I would note that last night in the wee hours of the morning the police raided RBS B and arrested four people - 2 for previous activities that included overturning a police car, and 2 more for attacking police during the raid.
Aug 15, 2016
The Admor Rav Levi Yitzchak Horowitz zt"l put forth great effort to help childless couples with funding for various medical treatments.
One day he received a pamphlet that was dedicated to prohibiting a certain method of fertility treatment, and in the front was printed letters of approbation from many rabbis. the Admor opened the pamphlet, scanned through the various approbations and on each page said "he has children", "he has children", etc until he completed all the approbations and put the pamphlet down.
He then turned to his grandson and said, "I thought there might be one rav who signed no it that he himself does not have children. How can they prohibit this when they themselves do not know the pain of the childless parents?". (this story was heard from his grandson Rav Eliezer Geldzhaler shlit"a)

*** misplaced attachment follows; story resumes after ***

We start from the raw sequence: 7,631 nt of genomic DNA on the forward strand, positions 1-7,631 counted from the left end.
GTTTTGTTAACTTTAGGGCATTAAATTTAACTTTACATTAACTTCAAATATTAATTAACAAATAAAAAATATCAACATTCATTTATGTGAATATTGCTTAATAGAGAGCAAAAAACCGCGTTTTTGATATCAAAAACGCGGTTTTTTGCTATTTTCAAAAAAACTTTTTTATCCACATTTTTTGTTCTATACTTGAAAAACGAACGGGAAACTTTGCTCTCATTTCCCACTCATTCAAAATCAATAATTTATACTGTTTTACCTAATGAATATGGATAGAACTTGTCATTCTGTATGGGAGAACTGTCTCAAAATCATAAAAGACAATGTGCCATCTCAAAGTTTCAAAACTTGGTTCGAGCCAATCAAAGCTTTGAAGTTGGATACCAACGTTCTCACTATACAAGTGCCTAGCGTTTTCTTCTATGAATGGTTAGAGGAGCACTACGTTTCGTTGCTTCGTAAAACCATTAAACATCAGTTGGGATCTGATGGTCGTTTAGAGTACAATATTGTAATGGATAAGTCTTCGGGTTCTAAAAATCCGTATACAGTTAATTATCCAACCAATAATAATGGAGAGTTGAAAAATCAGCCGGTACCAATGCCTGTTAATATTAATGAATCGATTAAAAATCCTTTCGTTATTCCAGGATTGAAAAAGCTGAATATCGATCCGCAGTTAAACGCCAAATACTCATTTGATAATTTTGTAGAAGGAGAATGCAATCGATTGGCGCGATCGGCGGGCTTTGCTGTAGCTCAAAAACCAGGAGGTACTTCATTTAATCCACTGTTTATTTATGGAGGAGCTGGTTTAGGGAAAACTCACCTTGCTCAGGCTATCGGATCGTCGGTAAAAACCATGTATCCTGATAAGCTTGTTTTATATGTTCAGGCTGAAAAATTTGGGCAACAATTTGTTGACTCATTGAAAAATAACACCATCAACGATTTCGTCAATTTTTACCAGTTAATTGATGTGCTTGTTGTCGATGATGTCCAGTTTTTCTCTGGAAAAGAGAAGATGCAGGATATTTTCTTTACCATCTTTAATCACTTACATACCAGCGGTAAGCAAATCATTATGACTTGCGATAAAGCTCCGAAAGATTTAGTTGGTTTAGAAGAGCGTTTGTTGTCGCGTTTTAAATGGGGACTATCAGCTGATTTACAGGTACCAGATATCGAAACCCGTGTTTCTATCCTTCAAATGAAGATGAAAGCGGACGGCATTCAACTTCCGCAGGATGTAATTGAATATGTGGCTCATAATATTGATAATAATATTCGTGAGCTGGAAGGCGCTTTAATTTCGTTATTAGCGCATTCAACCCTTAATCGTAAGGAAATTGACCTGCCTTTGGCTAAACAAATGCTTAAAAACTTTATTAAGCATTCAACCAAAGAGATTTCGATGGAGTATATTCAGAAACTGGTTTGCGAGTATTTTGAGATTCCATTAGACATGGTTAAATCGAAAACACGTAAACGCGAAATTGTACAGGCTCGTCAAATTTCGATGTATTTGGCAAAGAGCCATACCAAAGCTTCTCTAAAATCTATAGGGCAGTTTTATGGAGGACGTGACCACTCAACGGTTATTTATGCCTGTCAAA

All the "small" parties in Knesset will be affected by this, including Meretz, Yisrael Beyteynu, UTJ and Shas. If the proposal should ever pass, these parties would have to form deals and mergers with other parties, the way UAL parties all got together, they way Livni formed a bloc with Labor, and the way Tekuma has been hanging together with Habayit Hayehudi. Shas and UTJ would most likely merge, Meretz would have to make a deal with Labor, or maybe with the United Arab List. Yisrael Beyteynu with Habayit Hayehudi, or Yesh Atid or Kulanu Kachlon or Likud - depending on whom they are at peace with or fighting with on any given day.. Of course any of the existing parties might become threatened by this law or might be protected by this law, depending on when it is brought up - as each party grows and shrinks as per the whims and trends of the voters.